People buy life insurance for the death benefits it provides and only secondarily as a vehicle for savings. Therefore it is wrong to sell insurance based on the rate of return on the savings part of the policy.

Representatives of both the insurance industry and state insurance commissioners yesterday offered these views before a House subcommittee hearing on life insurance cost disclosure.

Last week the director of the Federal Trade Commission's bureau of consumer protection testified that the public was being short-changed because insurance companies do not disclose the annual rate of return on the savings portion of a policy. Without this knowledge, the FTC official maintained, customers cannot shop around for the best investment.

Albert H. Kramer of the FTC proposed that the states require insurance companies to adopt a consumer cost statement for whole life policies. The statement would show the amount of yearly premiums, the consumer cost index (the difference between what a customer pays and be or the beneficiary gets back), and the average annual rate of return. The example given by the FTC showed that there was no return after five years and at the end of 20 years the return on the savings portion climbed to 2.97 percent annually.

Julius Vogel, senior vice president and chief actuary of the Prudential Insurance Company of America yesterday accused the FTC of using a "misleading and Confusing concept" in evaluating life insurance that tends to "misrepresent the nature and mask the favorable features" of whole life. He accused the agency of being biased toward term insurance.

(Whole life insurance covers a person indefinitely for the same annual premium and builds up a cash value. Term, which is less expensive, covers a person for a specified time and generally has no cash value).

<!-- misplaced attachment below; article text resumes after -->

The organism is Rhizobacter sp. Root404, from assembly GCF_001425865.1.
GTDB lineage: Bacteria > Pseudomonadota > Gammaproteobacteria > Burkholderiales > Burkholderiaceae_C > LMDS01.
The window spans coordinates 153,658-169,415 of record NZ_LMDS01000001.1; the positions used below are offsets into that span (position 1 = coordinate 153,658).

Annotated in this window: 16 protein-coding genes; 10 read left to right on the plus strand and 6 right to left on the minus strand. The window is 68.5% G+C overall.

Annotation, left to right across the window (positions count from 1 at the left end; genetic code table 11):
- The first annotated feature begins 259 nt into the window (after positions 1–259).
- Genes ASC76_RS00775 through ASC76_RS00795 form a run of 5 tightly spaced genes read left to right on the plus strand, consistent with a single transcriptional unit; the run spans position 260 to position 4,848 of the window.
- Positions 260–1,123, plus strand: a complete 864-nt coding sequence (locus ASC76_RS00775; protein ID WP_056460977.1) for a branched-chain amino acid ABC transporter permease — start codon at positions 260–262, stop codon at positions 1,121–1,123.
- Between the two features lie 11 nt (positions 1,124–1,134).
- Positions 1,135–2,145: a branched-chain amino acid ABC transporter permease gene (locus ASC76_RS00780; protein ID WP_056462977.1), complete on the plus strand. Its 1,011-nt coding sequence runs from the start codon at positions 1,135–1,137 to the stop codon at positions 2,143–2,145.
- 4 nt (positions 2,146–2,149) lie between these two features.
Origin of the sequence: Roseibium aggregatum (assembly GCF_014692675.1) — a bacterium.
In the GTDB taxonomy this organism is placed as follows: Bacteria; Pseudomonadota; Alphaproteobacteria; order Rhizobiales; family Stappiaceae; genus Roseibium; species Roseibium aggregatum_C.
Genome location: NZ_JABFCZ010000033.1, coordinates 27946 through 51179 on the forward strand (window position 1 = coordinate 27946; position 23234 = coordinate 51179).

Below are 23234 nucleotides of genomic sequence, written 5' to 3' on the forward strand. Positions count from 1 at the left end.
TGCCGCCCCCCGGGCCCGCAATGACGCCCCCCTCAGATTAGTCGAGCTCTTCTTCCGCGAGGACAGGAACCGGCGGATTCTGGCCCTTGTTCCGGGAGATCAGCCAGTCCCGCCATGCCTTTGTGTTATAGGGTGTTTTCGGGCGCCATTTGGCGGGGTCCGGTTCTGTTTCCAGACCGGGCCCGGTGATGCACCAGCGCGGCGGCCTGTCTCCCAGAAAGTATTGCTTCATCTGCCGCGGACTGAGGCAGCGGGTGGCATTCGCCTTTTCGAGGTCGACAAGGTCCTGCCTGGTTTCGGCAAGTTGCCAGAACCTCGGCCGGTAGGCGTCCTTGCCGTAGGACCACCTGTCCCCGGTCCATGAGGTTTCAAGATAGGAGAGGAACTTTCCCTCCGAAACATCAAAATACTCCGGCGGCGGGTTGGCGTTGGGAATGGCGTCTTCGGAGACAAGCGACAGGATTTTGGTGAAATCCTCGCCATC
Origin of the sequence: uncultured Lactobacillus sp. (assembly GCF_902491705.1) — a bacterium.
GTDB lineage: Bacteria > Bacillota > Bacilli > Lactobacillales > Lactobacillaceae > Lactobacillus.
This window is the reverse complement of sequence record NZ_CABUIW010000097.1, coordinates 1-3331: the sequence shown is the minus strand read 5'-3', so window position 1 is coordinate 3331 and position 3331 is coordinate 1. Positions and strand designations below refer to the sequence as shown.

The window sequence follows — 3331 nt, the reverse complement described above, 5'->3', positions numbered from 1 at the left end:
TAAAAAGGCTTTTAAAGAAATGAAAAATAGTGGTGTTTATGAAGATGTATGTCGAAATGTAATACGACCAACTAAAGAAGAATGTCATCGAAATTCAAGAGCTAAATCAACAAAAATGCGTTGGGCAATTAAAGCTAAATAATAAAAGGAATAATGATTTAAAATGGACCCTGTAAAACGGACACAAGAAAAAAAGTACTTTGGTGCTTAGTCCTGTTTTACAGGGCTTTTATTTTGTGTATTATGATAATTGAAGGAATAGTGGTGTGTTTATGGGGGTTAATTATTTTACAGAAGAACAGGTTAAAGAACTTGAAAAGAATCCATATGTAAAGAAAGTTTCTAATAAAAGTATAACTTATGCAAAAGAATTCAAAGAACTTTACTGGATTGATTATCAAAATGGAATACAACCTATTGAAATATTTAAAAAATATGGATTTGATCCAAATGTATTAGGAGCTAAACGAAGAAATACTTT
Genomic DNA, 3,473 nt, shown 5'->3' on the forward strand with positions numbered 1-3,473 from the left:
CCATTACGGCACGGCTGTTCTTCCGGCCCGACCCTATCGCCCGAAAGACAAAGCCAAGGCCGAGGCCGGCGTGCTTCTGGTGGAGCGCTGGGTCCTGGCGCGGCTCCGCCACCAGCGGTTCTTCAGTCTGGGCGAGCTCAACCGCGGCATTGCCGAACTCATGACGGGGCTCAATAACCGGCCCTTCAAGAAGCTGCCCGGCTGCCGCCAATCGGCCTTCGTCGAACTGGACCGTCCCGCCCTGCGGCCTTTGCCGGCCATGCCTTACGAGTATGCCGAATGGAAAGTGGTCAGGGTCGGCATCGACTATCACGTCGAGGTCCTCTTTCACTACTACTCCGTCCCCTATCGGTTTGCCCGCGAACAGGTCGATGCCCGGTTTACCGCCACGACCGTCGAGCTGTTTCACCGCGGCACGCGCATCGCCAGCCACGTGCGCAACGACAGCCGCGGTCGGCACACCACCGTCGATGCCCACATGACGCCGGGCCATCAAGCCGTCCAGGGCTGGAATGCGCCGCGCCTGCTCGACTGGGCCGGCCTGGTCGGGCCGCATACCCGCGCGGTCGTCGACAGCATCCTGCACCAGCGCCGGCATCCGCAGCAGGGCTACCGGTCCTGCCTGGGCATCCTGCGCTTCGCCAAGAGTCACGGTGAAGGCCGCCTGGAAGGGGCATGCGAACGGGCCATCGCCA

Vogel said Kramer erred in treating a whole life-policy as protection as well as a savings account. Unlike a savings account, he said, the savings part of a policy can be used to purchase more insurance, provide a life income to an insured or a beneficiary, or serve as collateral for a loan. Moreover, interest payments are tax free.

Richard Minck, vice president and chief actuary of the American Council of Life Insurance, called the rate of return method of evaluation actuarilly too difficult and said the National Association of Insurance Commissioners had rejected it in favor of interest adjusted disclosure.

This type of disclosure tells the customer the total annual premiums over a specified period and the surrender cost, or how much he would get back at any given time if the policy were dropped or death occurred. Stated anothe way, the FTC approach enables a customer to compare rates of return between whole life and term insurance or between whole life and some other type investment.

The NAIC approach enables a customer to compare costs of whole life or term as offered by various companies, but not whole with term or with another investment.

The NAIC approach, formulated in 1976, has been adopted in fewer than half the states to date. The FTC charged that studies conducted for NAIC and by Prudential showed that few persons understood interest adjusted disclosure. Veteran insurance consumer advocate Joe A. Mintz, in a letter to the subcommittee, called the NAIC method "a week tool failing in the marketplace, and a laughing stock among life insurance agents."

NAIC chairman Herbert W. Anderson, Iowa state insurance commissioner, admitted the difficulty of putting a useful disclosure system into effect for so many people. The task was to make it better, he said.

According to ACLI statistics, 63 percent of all ordinary life insurance sold to individuals is whole life. Commissions and profits on whole life are mush greater than on term insurance.